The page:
The Book of Noah
Thanks to my Catholic school education, I grew up reading Bible stories. One of the first books that I owned was this hard-bound, three-volume, richly illustrated compendium of Bible stories, covering the creation of the world up to the resurrection of Jesus. This was my mother’s gift; I read it over and over again. At that age, I had decided that I liked the Old Testament better than the New largely because of the stories that can be found there. Just recently I read an interview of Jessica Zafra where she said that the Old Testament was more fun than the New Testament because of “all that murder, incest, and fire and brimstone”. My thoughts exactly.
The story of Noah is one Bible story that have always captivated me. It’s in my top 3, ranking up there with the parting of the Red Sea (including the ten plagues) and the destruction of Sodom and Gomorrha (including near gang-rape of the angels in the hands of the Sodomites). And while my child self was immensely thrilled with the story’s film rendition in “The Bible: in the Beginning” (1966), I was unsure if my current old self (with my own baggage) will enjoy this latest incarnation of my loved story.
I guess it’s because of the film’s director. I love some of Darren Aronofsky’s films, like “The Fountain” and “Black Swan” because I think they are rich portraits of the imagination. There is also a mystical quality in his movies. Even if the stories are grounded in reality, you can sense an aspiration to transcend to something spiritual. He is clearly artistic but sometimes, no matter how I try, I just don’t get his “art”. Add to that the enormous amount of bad publicity that this film has received well before it was shown. However, as it turns out, I’m glad I didn’t stay away.
With “Noah”, Darren Aronofsky successfully combined the thought-provoking elements of an art film with exciting battle scenes of a blockbuster adventure film and came up with a visual spectacle that is compelling to watch and difficult to forget. There are many awesome visual wonders to be beheld here.
Like many of his film’s protagonists, Noah is a man struggling to do right by the ones he love after having been touched by the divine. This Noah is much gritty and weather-beaten–and more violent than John Huston’s older, more quiet, and grandfatherly Noah from “The Bible: in the Beginning”. This internal crisis, absent in the old film depiction of Bible stories, will probably rile those who has memorized the Bible word for word–as what happened when “The Last Temptation of Christ” (1988) was shown. But let’s remember that the source material didn’t really give a lot of details of the story. Its telling was the equivalent of a story written in bullet points.
The writers (Darren Aronofsky and frequent collaborator Ari Handel) filled these gaps with elements that fit well into the narrative, addressing key (narrative, practical, and logistical) issues. I’m glad they added the character of Ila (Emma Watson) because aside from being a very useful plot device, her presence also significantly reduced the ick factor of thinking of how this small family can repopulate the earth. Well, at least for the first generation that is.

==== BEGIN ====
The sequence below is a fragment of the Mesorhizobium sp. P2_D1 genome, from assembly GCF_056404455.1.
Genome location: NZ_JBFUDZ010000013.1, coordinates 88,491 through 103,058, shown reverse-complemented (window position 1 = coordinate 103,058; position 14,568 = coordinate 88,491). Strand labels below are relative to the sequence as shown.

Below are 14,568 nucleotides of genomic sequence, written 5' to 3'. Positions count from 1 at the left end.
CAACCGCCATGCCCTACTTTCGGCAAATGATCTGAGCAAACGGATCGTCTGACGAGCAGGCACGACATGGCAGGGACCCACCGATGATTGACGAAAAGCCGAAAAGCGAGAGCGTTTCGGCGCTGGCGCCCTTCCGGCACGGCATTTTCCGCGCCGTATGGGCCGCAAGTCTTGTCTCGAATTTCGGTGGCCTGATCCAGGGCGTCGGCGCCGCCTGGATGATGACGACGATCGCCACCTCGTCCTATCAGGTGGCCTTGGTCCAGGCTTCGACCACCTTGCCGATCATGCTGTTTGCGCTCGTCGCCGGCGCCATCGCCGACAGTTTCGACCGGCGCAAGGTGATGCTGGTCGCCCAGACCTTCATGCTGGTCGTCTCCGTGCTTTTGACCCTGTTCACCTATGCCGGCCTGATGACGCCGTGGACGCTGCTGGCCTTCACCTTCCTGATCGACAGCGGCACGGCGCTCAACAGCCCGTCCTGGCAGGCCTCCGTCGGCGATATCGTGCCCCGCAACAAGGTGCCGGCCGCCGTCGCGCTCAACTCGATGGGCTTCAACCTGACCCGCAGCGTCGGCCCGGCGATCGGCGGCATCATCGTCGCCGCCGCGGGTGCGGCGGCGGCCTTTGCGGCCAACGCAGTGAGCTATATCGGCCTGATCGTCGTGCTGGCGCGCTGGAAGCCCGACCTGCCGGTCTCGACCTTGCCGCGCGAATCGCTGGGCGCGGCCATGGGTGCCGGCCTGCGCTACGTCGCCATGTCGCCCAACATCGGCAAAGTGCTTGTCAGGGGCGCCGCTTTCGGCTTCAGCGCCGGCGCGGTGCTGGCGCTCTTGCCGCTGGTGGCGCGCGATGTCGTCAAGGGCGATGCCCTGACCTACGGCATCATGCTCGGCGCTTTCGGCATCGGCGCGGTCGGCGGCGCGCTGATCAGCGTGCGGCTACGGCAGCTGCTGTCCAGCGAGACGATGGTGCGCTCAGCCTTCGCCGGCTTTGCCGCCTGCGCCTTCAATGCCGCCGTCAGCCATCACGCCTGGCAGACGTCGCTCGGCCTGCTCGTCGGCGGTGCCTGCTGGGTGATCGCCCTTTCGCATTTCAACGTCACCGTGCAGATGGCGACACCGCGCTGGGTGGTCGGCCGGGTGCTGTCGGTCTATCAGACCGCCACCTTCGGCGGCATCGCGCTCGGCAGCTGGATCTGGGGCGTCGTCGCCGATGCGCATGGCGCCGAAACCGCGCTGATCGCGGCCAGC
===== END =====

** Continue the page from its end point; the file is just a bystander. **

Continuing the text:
Russel Crowe as Noah fully embodies the role; you can feel his inner turmoil through his eyes alone. This film is the second time I’ve seen him with Jennifer Connely (Naameh), both times as a couple, and they must be good friends or colleagues at least because they seem so attuned to each other. There is much intimacy in their scenes, especially the harsh ones. As the sons, Douglas Booth (Shem) and Logan Lerman (Ham) are not only easy on the eyes, they also have real acting chops–especially Logan Lerman, who I last saw in “Percy Jackson: Sea of Monsters”. Emma Watson is competent in her role, although I’m wondering how Dakota Fanning (a better actress, in my opinion) would’ve played Ila (I read she was the first choice of the director).
While I was watching the movie, I kept on thinking how the movie, in some ways, was in the middle of different debates, such as the Bible-thumping masters of the earth versus the tree-hugging environmentalists, the Paleo dieters versus the Vegetarians and Vegans, and creationists versus evolutionists, to name a few. There was that scene where the ark’s stowaway and main antagonist Tubal-Cain (Ray Winstone) was seducing Ham to take action against his father Noah. While doing that, Tubal-Cain cut open an animal and ate the meat. Towards the end of the conversation, as Ham seemed to be hooked, Tubal-Cain offers him a piece of meat. At this point I thought, “So this is why we call cured pork ham!”
I was delighted to be thinking this much while watching a movie that included a battle scene between gravelly-voiced rock-giants and men, scenes of murder and mayhem, trippy visions/ hallucinations (courtesy of the great Anthony Hopkins, in a small but scenery-chewing role/ performance as the grooviest grandfather of all time), and natural wonders and disasters–the trappings of an action-adventure movie. Plus much more.
If you haven’t seen “Noah”, I suggest you catch it.
Posted on June 18, 2014, in journal, review and tagged Anthony Hopkins, Dakota Fanning, Darren Aronofksy, Douglas Booth, Emma Watson, Jennifer Connely, john Huston, Logan Lerman, movie, Noah, Ray Winstone, Russel Crowe, The Bible: in the Beginning, The Last Temptation of Christ. Bookmark the permalink. Leave a comment.